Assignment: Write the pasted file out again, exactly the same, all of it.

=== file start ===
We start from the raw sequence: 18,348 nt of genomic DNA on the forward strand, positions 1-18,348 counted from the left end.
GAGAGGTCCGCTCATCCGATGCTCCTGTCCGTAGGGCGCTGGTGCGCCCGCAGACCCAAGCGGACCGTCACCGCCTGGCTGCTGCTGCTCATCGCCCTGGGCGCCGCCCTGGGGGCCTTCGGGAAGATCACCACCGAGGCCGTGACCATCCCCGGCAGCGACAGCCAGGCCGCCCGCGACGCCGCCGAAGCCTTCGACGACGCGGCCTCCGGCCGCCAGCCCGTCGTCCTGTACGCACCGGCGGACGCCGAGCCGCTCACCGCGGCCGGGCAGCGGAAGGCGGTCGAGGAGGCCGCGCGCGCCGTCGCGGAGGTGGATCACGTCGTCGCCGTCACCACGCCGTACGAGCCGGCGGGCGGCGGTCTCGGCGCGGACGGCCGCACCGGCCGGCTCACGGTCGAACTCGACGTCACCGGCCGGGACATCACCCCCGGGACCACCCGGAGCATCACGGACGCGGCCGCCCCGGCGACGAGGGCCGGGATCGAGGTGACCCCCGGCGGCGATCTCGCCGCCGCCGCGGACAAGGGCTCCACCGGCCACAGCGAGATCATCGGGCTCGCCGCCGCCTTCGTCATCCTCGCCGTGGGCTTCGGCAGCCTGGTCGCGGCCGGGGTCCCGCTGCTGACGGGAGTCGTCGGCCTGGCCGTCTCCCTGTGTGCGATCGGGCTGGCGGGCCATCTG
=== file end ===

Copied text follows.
We start from the raw sequence: 18,348 nt of genomic DNA on the forward strand, positions 1-18,348 counted from the left end.
GAGAGGTCCGCTCATCCGATGCTCCTGTCCGTAGGGCGCTGGTGCGCCCGCAGACCCAAGCGGACCGTCACCGCCTGGCTGCTGCTGCTCATCGCCCTGGGCGCCGCCCTGGGGGCCTTCGGGAAGATCACCACCGAGGCCGTGACCATCCCCGGCAGCGACAGCCAGGCCGCCCGCGACGCCGCCGAAGCCTTCGACGACGCGGCCTCCGGCCGCCAGCCCGTCGTCCTGTACGCACCGGCGGACGCCGAGCCGCTCACCGCGGCCGGGCAGCGGAAGGCGGTCGAGGAGGCCGCGCGCGCCGTCGCGGAGGTGGATCACGTCGTCGCCGTCACCACGCCGTACGAGCCGGCGGGCGGCGGTCTCGGCGCGGACGGCCGCACCGGCCGGCTCACGGTCGAACTCGACGTCACCGGCCGGGACATCACCCCCGGGACCACCCGGAGCATCACGGACGCGGCCGCCCCGGCGACGAGGGCCGGGATCGAGGTGACCCCCGGCGGCGATCTCGCCGCCGCCGCGGACAAGGGCTCCACCGGCCACAGCGAGATCATCGGGCTCGCCGCCGCCTTCGTCATCCTCGCCGTGGGCTTCGGCAGCCTGGTCGCGGCCGGGGTCCCGCTGCTGACGGGAGTCGTCGGCCTGGCCGTCTCCCTGTGTGCGATCGGGCTGGCGGGCCATCTG